Dr Prashanth Rangan was among the 22 outstanding early-career researchers who were named Pew Scholars in the Biomedical Sciences. Rediff.com’s George Joseph reports
Dr Prashanth Rangan, assistant professor of biological sciences, University at Albany in New York, has received a $1.43 million (Rs 86,51,500) grant from the National Institutes of Health for his research into both preventing and inducing differentiation in stem cells in order to treat cancers and degenerative diseases.
Dr Rangan, who was named a 2014 Pew Scholar in the Biomedical Sciences for his outstanding work as a young scientist weeks ago, is exploring how stem cells control their differentiation by using Drosophila (a kind of flies) germline stem cells, or GSCs.
Loss of stem cell regulation can result in both degenerative diseases and cancer. GSCs provide an extensive understanding of the molecular basis of stem cell regulation. Dr Rangan calls them ‘the ultimate stem cells’ because they are both totipotent -- having the capacity to form an entire organism -- and immortal. Thus, paradigms established in the germline can be extended to other stem cell systems.
“Drosophila is a superior model system to study questions about stem cell self-renewal and differentiation because of the availability of mutants, markers, RNAi technology and targeted expression methods,” Dr Rangan said.
“My laboratory will investigate which proteins are made during different stages of germ cell development using a combination of biophysics, genetics, and molecular and structural biology techniques.”
The research will allow him to intervene in the correct cell type and block specific targets to promote or block differentiation. He believes the ability to prevent premature differentiation in degenerative diseases, or to induce differentiation in case of cancer, will have tremendous therapeutic impact.
The grant, which runs through July 2019, comes from the NIH’s National Institute of General Medical Sciences, which supports basic research to increase understanding of biological processes and lay foundations for advances in disease diagnosis, treatment and prevention.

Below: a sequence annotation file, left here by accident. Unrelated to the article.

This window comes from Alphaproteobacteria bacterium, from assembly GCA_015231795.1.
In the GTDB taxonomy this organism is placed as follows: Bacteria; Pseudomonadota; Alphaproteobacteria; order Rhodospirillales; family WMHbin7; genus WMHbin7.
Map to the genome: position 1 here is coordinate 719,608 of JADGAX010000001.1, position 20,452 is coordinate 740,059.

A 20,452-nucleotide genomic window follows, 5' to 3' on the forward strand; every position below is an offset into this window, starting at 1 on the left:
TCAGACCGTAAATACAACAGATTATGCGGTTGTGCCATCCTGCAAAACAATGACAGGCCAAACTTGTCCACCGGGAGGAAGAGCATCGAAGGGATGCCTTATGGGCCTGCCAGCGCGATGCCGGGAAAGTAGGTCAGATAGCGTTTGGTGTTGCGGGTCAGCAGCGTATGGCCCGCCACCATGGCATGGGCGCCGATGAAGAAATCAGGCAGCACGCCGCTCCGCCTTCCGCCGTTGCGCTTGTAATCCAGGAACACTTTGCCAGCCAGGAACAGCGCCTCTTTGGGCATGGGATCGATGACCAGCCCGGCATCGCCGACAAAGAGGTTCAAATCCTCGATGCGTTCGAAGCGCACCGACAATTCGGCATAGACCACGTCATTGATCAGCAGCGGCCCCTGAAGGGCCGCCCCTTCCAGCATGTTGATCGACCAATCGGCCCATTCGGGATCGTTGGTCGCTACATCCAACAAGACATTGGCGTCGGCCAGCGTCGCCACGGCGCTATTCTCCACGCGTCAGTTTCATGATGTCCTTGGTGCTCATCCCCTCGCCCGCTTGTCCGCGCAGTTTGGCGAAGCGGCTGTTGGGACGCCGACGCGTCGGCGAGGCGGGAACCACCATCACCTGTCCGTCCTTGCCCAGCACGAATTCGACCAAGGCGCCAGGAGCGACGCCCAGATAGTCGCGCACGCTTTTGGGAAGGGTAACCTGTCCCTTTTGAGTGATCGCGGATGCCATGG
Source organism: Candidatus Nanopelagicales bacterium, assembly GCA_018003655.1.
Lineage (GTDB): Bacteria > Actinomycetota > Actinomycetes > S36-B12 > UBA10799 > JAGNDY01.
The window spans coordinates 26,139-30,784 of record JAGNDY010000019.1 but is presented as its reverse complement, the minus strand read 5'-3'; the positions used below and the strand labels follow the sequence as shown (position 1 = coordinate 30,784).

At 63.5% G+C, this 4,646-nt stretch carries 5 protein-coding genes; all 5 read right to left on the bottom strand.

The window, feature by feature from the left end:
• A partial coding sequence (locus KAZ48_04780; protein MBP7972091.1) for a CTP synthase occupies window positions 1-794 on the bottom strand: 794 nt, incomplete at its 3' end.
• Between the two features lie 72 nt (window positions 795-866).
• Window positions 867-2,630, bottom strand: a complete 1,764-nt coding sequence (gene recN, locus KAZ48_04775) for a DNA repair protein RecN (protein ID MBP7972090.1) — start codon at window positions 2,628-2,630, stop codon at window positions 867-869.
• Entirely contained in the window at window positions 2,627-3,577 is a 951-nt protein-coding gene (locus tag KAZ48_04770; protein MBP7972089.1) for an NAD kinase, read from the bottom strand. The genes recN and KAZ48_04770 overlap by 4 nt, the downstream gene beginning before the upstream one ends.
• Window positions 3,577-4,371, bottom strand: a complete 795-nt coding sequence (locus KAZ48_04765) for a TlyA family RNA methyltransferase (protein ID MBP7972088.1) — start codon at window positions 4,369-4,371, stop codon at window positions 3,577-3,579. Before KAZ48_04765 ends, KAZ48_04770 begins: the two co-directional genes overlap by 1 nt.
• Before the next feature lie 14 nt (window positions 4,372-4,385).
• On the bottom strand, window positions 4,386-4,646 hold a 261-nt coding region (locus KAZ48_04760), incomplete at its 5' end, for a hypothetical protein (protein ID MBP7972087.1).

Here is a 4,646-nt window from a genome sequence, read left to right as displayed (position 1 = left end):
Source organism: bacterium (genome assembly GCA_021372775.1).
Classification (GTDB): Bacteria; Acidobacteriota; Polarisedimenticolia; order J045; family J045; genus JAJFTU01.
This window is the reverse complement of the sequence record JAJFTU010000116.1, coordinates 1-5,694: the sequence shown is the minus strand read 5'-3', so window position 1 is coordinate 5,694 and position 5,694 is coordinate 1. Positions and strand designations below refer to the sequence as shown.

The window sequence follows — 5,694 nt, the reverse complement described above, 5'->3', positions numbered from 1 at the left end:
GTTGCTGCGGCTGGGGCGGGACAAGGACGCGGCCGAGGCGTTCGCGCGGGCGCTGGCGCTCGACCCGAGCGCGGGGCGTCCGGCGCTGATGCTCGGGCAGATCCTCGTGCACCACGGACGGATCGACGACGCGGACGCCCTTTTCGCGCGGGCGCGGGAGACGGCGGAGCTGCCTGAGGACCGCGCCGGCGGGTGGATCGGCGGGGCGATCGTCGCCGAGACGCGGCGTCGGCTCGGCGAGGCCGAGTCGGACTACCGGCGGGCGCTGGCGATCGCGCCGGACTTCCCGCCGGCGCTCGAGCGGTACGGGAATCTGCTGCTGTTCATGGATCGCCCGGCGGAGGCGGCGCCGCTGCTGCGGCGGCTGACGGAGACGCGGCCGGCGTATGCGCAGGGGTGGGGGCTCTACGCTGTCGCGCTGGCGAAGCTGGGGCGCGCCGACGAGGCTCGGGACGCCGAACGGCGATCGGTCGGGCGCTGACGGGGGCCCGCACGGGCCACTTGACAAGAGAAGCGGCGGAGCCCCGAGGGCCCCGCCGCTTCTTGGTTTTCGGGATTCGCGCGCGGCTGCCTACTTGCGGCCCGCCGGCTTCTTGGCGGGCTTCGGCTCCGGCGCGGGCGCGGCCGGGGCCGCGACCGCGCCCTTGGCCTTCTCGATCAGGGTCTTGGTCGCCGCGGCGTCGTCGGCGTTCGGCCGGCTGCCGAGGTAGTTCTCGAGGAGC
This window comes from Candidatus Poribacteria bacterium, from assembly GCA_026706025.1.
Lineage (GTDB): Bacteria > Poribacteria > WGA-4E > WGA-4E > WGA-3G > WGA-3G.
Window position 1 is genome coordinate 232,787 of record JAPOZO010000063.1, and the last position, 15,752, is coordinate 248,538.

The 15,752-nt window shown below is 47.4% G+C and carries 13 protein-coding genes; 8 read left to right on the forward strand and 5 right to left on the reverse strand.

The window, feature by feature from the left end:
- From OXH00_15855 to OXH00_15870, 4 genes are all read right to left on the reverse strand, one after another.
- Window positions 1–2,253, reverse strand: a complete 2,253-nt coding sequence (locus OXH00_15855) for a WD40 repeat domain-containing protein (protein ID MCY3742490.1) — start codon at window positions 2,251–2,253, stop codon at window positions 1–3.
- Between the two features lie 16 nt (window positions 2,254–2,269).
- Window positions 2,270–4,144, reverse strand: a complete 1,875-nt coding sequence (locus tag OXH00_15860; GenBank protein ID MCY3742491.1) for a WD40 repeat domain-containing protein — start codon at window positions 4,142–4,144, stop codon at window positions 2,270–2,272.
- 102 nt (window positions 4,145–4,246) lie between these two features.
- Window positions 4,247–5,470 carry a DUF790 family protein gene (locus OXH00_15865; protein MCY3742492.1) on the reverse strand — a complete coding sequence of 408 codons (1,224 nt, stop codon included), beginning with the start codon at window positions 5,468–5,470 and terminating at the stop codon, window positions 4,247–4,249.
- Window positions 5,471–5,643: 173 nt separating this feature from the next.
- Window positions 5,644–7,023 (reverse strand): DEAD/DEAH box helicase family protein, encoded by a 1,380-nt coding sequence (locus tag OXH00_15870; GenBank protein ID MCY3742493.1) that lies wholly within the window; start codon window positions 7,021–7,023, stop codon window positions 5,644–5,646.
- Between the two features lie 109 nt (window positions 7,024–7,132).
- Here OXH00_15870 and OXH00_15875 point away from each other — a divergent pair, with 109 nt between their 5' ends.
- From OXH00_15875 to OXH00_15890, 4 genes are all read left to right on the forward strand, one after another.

Dr Rangan conducts much of his research in the advanced facilities of The RNA Institute at UAlbany, which is directed by Dr Paul Agris.
‘Due to economic pressures that have resulted in many fewer dollars for basic research, it is quite difficult today for a young investigator to be awarded a significant NIH grant early in their career,’ said Agris.
“This grant allows us to understand the biology of stem cells, which can help with design of therapeutics for regenerative therapy,” Dr Rangan said. “I am also especially excited about training undergraduate and graduate students working on the project, thereby providing them with a solid foundation for scientific research.” He was among the 22 outstanding early-career researchers who were named Pew Scholars in the Biomedical Sciences by the Pew Charitable Trusts with a four-year grant total of $240,000.
Dr Rangan joined the University at Albany faculty in the Department of Biological Sciences and the research team of UAlbany’s RNA Institute, where he heads the Rangan Laboratory, in the Fall of 2012. His previous position was at the New York University Medical School.
He is an alumnus of the Anna University, Chennai, and Johns Hopkins University.
Image: Dr Prashanth Rangan, assistant professor of biological sciences